Things were going the Jets' way. They had a Cinderella run to the AFC championship game last season and pulled off a couple of impressive moves this offseason in acquiring CB Antonio Cromartie and WR Santonio Holmes.
They were suddenly loaded with talent, and one of the favorites to win Super Bowl XLV.
Then came the punch to the gut.
Some of the team's more valuable players — most notably All-Pro CB Darrelle Revis — decided it was time for a raise, and GM Mike Tannenbaum was told to fork over the loot, even though, in Revis' case, he had three years remaining on his contract.
Revis, who is due a $1 million base salary this season, has threatened to hold out of training camp and actually sat out a portion of a minicamp practice to express his displeasure with the negotiations. His behavior frustrated head coach Rex Ryan before the two sat down and made amends.
Ryan and Revis pretended that everything was just fine after talking things over, but it's not.
Revis still wants more than the $15 million per season the Raiders are paying CB Nnamdi Asomugha, and Tannenbaum — who said, "Our expectation is (Revis will) retire a Jet many years from now," in May — appears to be playing hardball with the fourth-year veteran.
He reportedly insulted Revis with his first contract offer, and there was a leak, which some linked to the Jets' front office, that the team was prepared to offer Revis a long-term deal worth nearly $100 million. The problem for Revis was that the report didn't specify how much of the $100 million would be guaranteed.
He was still unimpressed.
It's not hard to see merit in each side of the argument. Revis has performed at a high level and believes he deserves to be rewarded. The Jets have done nothing but fawn over him, so it's understandable that he has developed certain expectations about money.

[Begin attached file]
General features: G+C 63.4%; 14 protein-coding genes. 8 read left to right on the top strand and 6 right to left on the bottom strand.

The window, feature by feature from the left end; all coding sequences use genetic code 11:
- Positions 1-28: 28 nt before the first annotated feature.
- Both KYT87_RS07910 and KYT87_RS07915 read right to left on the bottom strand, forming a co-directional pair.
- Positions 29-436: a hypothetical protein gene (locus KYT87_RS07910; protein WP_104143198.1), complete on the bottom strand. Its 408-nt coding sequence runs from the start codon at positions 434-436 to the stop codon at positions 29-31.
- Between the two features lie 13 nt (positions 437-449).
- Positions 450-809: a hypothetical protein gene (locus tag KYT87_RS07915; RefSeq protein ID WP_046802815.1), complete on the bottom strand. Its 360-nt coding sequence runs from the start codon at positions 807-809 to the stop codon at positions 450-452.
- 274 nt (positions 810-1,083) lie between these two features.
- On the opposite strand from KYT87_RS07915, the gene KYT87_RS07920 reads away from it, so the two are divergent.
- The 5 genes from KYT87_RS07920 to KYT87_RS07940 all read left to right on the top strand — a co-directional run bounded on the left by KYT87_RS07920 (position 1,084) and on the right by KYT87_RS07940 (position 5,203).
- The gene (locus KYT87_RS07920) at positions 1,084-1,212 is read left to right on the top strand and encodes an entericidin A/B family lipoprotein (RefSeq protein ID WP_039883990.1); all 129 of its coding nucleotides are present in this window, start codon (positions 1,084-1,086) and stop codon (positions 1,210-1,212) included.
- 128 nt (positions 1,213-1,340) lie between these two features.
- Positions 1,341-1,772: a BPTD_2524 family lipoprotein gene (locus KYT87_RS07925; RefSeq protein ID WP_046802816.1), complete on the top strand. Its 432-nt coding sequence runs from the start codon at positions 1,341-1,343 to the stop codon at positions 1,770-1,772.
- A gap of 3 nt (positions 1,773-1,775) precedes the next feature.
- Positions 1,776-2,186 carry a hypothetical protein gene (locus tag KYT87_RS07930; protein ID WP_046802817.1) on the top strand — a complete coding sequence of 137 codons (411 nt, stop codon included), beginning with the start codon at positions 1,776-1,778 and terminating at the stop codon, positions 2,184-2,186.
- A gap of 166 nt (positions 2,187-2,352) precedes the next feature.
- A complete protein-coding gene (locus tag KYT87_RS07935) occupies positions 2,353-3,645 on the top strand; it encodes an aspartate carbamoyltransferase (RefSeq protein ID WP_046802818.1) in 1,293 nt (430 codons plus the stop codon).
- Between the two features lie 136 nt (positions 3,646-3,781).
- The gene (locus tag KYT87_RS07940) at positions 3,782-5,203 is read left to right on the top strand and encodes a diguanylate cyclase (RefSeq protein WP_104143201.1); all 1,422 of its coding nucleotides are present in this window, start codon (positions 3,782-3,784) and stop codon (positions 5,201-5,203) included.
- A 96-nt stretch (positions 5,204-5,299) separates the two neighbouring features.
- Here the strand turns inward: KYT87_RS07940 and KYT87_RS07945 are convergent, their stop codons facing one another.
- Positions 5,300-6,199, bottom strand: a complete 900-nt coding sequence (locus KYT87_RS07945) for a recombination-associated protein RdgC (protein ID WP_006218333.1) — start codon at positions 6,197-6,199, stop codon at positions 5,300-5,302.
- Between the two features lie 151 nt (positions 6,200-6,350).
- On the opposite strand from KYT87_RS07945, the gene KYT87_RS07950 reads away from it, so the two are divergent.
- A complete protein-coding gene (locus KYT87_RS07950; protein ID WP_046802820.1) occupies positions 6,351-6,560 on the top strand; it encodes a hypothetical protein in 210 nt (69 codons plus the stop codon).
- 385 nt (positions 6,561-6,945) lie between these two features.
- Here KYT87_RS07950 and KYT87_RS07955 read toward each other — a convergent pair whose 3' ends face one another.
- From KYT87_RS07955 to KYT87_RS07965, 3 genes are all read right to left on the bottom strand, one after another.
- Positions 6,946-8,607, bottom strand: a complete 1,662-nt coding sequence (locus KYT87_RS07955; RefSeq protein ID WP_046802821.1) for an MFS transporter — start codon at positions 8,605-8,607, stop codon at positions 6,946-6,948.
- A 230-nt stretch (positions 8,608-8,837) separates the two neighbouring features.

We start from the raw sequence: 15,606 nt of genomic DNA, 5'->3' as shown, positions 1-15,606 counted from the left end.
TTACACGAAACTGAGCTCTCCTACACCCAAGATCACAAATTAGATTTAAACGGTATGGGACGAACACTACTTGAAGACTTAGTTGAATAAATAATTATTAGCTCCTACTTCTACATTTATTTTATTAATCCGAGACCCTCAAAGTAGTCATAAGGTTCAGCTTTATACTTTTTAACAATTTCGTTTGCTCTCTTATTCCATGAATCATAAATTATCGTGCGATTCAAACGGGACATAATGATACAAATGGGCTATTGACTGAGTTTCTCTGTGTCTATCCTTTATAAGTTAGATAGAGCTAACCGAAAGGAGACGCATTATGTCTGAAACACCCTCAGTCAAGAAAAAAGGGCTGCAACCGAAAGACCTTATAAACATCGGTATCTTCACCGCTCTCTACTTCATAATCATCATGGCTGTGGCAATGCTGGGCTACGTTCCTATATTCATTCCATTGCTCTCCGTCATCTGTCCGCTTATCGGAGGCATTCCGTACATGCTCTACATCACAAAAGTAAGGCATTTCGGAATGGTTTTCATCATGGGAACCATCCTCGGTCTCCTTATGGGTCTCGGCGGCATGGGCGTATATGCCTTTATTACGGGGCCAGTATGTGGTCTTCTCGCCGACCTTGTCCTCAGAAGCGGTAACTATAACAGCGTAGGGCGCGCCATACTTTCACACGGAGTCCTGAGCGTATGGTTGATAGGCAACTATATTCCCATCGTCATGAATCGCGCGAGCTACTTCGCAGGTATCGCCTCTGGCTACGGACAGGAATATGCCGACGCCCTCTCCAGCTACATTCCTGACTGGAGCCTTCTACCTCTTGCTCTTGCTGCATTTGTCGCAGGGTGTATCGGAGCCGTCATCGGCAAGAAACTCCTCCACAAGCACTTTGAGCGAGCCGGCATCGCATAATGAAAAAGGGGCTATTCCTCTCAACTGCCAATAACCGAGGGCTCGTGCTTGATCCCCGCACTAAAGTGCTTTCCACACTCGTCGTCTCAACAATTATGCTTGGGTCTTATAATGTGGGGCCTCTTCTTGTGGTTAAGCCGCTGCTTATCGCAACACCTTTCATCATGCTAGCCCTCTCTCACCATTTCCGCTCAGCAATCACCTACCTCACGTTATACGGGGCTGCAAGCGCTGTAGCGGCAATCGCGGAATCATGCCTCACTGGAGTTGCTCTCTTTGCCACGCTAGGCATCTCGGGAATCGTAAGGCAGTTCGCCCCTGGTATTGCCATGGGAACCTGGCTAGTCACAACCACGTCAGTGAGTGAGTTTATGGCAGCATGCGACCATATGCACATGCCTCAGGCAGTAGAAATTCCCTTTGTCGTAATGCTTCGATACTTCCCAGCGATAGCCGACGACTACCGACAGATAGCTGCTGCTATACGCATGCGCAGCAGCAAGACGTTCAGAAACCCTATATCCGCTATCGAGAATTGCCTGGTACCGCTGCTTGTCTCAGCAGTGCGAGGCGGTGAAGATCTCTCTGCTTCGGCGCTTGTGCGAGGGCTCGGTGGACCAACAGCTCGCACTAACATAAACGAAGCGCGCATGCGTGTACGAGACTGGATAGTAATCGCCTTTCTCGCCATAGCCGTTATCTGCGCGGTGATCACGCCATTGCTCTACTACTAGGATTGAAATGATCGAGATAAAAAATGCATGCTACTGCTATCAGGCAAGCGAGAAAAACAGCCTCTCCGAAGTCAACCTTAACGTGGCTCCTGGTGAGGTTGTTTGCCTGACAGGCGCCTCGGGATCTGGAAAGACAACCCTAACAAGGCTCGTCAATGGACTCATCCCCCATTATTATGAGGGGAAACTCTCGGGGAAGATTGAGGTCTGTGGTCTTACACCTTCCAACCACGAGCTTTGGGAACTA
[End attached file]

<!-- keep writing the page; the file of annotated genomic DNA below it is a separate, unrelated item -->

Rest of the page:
Then again, he also has three years left on his contract, and the Jets wouldn't be in the wrong to tell him, with a potential lockout looming in 2011, no one will be getting new deals until a new Collective Bargaining Agreement is agreed upon.
What doesn't seem to make any sense is the way Tannenbaum has handled the situation thus far. He has made one of the best defensive players in the league angry and allowed the dispute to dominate the coverage of his team.
Hard knocks, indeed.
Tannenbaum has two choices. He could jeopardize his team's chances of keeping Revis with the Jets for the duration of the player's career by refusing to cave to Revis' demands. Or, he could make Revis the highest-paid corner in the league with uncertainty about how, or if, the league will operate when the 2011 season begins. Either way, he risks further alienating three other key players — C Nick Mangold, OLT D'Brickashaw Ferguson and ILB David Harris — who are also awaiting extensions.
It's not an easy decision, but one that Tannenbaum ought to make rather than employing the tactics that have led him to this point.
Tannenbaum did a fine job assembling this nucleus. It might be a more difficult task to keep it intact for many years.
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